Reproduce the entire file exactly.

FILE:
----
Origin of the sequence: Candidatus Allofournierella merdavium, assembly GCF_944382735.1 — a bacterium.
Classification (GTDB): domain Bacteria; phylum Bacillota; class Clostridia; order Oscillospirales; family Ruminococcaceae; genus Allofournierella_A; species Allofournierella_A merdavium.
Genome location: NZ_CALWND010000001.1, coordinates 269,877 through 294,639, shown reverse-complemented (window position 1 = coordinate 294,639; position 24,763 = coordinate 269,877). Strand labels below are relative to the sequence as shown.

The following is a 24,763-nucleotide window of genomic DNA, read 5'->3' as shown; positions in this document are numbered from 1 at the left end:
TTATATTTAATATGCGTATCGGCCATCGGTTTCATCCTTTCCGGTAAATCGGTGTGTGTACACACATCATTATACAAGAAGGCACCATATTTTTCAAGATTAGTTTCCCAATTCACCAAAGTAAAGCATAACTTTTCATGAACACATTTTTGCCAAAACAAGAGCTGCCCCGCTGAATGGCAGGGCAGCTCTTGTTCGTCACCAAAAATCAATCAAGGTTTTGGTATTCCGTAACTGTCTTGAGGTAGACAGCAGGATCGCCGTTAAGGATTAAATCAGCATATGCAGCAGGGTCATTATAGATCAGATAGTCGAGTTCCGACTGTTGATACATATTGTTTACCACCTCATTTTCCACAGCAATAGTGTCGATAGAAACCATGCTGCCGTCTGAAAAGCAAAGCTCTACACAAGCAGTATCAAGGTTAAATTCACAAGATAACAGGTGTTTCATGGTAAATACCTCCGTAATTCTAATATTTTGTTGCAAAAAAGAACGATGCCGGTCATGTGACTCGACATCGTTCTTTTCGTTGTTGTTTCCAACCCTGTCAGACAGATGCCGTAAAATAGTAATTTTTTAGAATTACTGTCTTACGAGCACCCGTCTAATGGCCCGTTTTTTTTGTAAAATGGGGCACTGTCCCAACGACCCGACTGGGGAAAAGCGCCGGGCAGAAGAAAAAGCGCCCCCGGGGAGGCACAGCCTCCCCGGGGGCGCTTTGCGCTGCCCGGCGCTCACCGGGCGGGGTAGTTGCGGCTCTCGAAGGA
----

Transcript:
Origin of the sequence: Candidatus Allofournierella merdavium, assembly GCF_944382735.1 — a bacterium.
Classification (GTDB): domain Bacteria; phylum Bacillota; class Clostridia; order Oscillospirales; family Ruminococcaceae; genus Allofournierella_A; species Allofournierella_A merdavium.
Genome location: NZ_CALWND010000001.1, coordinates 269,877 through 294,639, shown reverse-complemented (window position 1 = coordinate 294,639; position 24,763 = coordinate 269,877). Strand labels below are relative to the sequence as shown.

The following is a 24,763-nucleotide window of genomic DNA, read 5'->3' as shown; positions in this document are numbered from 1 at the left end:
TTATATTTAATATGCGTATCGGCCATCGGTTTCATCCTTTCCGGTAAATCGGTGTGTGTACACACATCATTATACAAGAAGGCACCATATTTTTCAAGATTAGTTTCCCAATTCACCAAAGTAAAGCATAACTTTTCATGAACACATTTTTGCCAAAACAAGAGCTGCCCCGCTGAATGGCAGGGCAGCTCTTGTTCGTCACCAAAAATCAATCAAGGTTTTGGTATTCCGTAACTGTCTTGAGGTAGACAGCAGGATCGCCGTTAAGGATTAAATCAGCATATGCAGCAGGGTCATTATAGATCAGATAGTCGAGTTCCGACTGTTGATACATATTGTTTACCACCTCATTTTCCACAGCAATAGTGTCGATAGAAACCATGCTGCCGTCTGAAAAGCAAAGCTCTACACAAGCAGTATCAAGGTTAAATTCACAAGATAACAGGTGTTTCATGGTAAATACCTCCGTAATTCTAATATTTTGTTGCAAAAAAGAACGATGCCGGTCATGTGACTCGACATCGTTCTTTTCGTTGTTGTTTCCAACCCTGTCAGACAGATGCCGTAAAATAGTAATTTTTTAGAATTACTGTCTTACGAGCACCCGTCTAATGGCCCGTTTTTTTTGTAAAATGGGGCACTGTCCCAACGACCCGACTGGGGAAAAGCGCCGGGCAGAAGAAAAAGCGCCCCCGGGGAGGCACAGCCTCCCCGGGGGCGCTTTGCGCTGCCCGGCGCTCACCGGGCGGGGTAGTTGCGGCTCTCGAAGGA